Self-Organizing Systems

— giving us a universe of surprise

1. Paradigm Change Toward Holism


Paradigm - a collection of understandings constructed and shared by members of a given community; the set of beliefs, concepts, and procedures that a particular group of people have accepted.

Reductionism - the concept that the behavior of a whole is reducible to the behavior of its constituent parts.

Holism - the concept that parts can cooperate and function as a coherent unity with characteristics different from any of the parts; the whole is more than the sum of its parts.


To many of us, most of the time, the real world seems to exist outside ourselves. But when considered more carefully, as Kant insisted, we actually know only the world that we perceive with our senses and our brains. Our world may differ dramatically from the reality of other human beings since they perceive the world from different points of view. Our points of view are conditioned by our culture and shared within it. What we think to be external reality can only be an internally constructed concept of something we call reality - a paradigm.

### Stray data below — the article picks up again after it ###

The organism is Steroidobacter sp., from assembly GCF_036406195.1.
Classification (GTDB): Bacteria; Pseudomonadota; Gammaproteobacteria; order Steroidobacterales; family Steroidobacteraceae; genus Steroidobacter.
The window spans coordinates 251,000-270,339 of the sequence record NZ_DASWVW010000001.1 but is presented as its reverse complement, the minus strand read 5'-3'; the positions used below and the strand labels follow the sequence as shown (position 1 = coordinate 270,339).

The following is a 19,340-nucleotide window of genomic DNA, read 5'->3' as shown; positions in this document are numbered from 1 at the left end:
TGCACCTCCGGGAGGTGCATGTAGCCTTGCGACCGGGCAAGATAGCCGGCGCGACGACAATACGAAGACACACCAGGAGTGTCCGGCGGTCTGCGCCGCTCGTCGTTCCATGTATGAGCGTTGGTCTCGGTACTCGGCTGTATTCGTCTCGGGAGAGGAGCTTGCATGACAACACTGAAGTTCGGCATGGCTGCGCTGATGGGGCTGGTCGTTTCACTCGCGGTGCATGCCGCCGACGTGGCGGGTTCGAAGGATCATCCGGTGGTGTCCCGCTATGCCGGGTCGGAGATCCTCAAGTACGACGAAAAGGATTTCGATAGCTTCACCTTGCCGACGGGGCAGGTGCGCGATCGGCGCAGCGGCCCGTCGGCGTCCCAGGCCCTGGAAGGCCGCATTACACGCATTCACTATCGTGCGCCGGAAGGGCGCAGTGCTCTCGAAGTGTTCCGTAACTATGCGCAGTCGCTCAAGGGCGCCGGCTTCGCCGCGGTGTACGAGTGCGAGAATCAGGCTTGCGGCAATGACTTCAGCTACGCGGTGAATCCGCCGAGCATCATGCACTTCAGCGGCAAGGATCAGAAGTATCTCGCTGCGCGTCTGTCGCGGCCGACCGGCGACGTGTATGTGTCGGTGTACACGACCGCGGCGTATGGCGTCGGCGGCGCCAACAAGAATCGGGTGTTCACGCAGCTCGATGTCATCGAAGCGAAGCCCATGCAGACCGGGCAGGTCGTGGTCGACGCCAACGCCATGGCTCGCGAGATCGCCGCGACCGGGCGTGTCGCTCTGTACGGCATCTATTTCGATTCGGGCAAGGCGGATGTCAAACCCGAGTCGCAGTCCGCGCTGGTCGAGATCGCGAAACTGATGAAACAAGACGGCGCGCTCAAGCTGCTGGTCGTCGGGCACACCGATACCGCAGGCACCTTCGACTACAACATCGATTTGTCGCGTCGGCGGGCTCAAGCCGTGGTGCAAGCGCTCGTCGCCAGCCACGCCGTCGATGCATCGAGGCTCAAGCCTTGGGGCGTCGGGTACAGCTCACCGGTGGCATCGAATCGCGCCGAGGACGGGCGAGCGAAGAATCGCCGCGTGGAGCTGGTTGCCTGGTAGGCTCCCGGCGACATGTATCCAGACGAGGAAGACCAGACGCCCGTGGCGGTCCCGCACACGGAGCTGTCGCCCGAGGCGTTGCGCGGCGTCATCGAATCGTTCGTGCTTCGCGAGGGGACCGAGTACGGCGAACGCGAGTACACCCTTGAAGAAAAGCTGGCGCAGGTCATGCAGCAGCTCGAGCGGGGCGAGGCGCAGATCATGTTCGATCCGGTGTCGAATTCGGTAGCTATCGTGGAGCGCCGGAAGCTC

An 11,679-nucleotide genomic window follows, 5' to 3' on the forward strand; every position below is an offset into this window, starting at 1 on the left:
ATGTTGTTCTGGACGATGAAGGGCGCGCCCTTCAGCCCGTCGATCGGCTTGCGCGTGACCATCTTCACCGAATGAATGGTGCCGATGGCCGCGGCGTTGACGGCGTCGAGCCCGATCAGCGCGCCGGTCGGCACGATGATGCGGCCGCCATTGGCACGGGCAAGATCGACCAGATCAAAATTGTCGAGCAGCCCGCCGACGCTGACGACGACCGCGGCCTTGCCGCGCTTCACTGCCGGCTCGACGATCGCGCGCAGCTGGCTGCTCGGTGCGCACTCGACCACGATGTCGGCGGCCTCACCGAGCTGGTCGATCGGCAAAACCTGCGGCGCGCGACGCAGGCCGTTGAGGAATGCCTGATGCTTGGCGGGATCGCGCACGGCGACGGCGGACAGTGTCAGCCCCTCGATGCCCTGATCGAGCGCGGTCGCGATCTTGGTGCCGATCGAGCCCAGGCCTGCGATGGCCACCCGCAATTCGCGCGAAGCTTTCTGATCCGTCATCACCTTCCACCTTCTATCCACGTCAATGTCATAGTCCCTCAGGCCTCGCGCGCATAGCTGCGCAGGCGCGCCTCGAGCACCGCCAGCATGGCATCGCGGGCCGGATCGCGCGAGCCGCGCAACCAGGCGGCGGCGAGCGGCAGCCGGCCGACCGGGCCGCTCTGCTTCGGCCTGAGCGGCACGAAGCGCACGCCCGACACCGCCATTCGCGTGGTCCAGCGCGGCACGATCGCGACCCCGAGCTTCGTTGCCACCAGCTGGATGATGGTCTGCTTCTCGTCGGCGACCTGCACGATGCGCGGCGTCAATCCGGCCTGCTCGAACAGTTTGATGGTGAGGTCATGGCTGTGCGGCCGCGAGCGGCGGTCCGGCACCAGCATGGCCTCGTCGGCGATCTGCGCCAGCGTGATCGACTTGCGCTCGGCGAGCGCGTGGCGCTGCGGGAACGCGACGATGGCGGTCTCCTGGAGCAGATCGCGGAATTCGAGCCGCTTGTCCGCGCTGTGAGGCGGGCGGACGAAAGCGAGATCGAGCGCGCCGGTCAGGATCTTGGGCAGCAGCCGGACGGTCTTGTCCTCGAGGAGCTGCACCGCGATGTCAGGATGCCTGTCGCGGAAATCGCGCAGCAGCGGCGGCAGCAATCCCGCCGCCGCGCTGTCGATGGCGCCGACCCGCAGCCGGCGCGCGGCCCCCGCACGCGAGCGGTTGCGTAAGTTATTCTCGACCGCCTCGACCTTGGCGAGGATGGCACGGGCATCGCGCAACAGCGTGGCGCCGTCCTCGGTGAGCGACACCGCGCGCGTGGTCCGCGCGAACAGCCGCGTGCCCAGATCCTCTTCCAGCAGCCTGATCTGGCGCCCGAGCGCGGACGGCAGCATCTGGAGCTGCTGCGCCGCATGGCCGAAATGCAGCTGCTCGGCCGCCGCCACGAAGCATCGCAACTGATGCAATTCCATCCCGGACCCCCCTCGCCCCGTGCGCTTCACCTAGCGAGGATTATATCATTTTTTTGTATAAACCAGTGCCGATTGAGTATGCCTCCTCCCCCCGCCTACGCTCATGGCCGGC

This is not to deny the existence of an external reality but only to remind us that our conception of it may be influenced by the paradigm we share. As for example, compare a paradigm of the external world that includes the existence of ghosts with one that does not.


Paradigms are important and useful. They help to define and describe the world we live in and thereby assist us in making sense of phenomena. For good or bad, they also can unite groups of people to a common world-view. Paradigms also enable us to investigate and manage the phenomena around us. But paradigms can also be confining. By implication, paradigms define and limit those problems and methods of inquiry which may legitimately be pursued by practitioners, as the following example will show.

There was a time when the dominant paradigm was that the Earth and all things therein were created for the benefit of humans. The world was simply a stage upon which human beings were to work out their own lives and destinies so that they could achieve salvation or fall to hell. Included in this paradigm was the concept that crystalline spheres carried the moon, the planets, and the Sun in their paths around the Earth. The Earth and the human beings that inhabited it were at the very center of the universe.

A paradigm change: from geocentrism to the pale blue dot